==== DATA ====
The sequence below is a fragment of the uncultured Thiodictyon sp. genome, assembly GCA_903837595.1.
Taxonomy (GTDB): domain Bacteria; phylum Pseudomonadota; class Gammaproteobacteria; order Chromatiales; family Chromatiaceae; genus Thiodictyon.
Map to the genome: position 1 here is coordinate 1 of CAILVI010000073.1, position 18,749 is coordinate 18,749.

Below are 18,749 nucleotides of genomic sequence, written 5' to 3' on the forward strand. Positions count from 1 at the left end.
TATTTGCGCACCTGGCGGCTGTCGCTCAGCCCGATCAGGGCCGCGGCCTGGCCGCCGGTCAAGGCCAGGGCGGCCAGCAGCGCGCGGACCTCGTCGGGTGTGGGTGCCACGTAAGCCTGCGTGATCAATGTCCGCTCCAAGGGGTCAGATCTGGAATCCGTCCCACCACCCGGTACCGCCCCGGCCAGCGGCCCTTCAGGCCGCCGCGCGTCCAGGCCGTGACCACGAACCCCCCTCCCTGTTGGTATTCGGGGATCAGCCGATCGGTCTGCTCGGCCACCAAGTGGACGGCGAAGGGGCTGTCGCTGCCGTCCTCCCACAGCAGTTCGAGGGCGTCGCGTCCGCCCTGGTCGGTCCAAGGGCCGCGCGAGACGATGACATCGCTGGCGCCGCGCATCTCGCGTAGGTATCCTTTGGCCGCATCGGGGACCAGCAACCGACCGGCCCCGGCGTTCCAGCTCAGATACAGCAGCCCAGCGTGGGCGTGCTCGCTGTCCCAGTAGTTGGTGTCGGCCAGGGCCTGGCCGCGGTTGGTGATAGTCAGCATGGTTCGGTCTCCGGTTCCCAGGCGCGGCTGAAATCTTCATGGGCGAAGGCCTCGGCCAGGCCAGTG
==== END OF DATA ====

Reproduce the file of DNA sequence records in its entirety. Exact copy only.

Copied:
The sequence below is a fragment of the uncultured Thiodictyon sp. genome, assembly GCA_903837595.1.
Taxonomy (GTDB): domain Bacteria; phylum Pseudomonadota; class Gammaproteobacteria; order Chromatiales; family Chromatiaceae; genus Thiodictyon.
Map to the genome: position 1 here is coordinate 1 of CAILVI010000073.1, position 18,749 is coordinate 18,749.

Below are 18,749 nucleotides of genomic sequence, written 5' to 3' on the forward strand. Positions count from 1 at the left end.
TATTTGCGCACCTGGCGGCTGTCGCTCAGCCCGATCAGGGCCGCGGCCTGGCCGCCGGTCAAGGCCAGGGCGGCCAGCAGCGCGCGGACCTCGTCGGGTGTGGGTGCCACGTAAGCCTGCGTGATCAATGTCCGCTCCAAGGGGTCAGATCTGGAATCCGTCCCACCACCCGGTACCGCCCCGGCCAGCGGCCCTTCAGGCCGCCGCGCGTCCAGGCCGTGACCACGAACCCCCCTCCCTGTTGGTATTCGGGGATCAGCCGATCGGTCTGCTCGGCCACCAAGTGGACGGCGAAGGGGCTGTCGCTGCCGTCCTCCCACAGCAGTTCGAGGGCGTCGCGTCCGCCCTGGTCGGTCCAAGGGCCGCGCGAGACGATGACATCGCTGGCGCCGCGCATCTCGCGTAGGTATCCTTTGGCCGCATCGGGGACCAGCAACCGACCGGCCCCGGCGTTCCAGCTCAGATACAGCAGCCCAGCGTGGGCGTGCTCGCTGTCCCAGTAGTTGGTGTCGGCCAGGGCCTGGCCGCGGTTGGTGATAGTCAGCATGGTTCGGTCTCCGGTTCCCAGGCGCGGCTGAAATCTTCATGGGCGAAGGCCTCGGCCAGGCCAGTG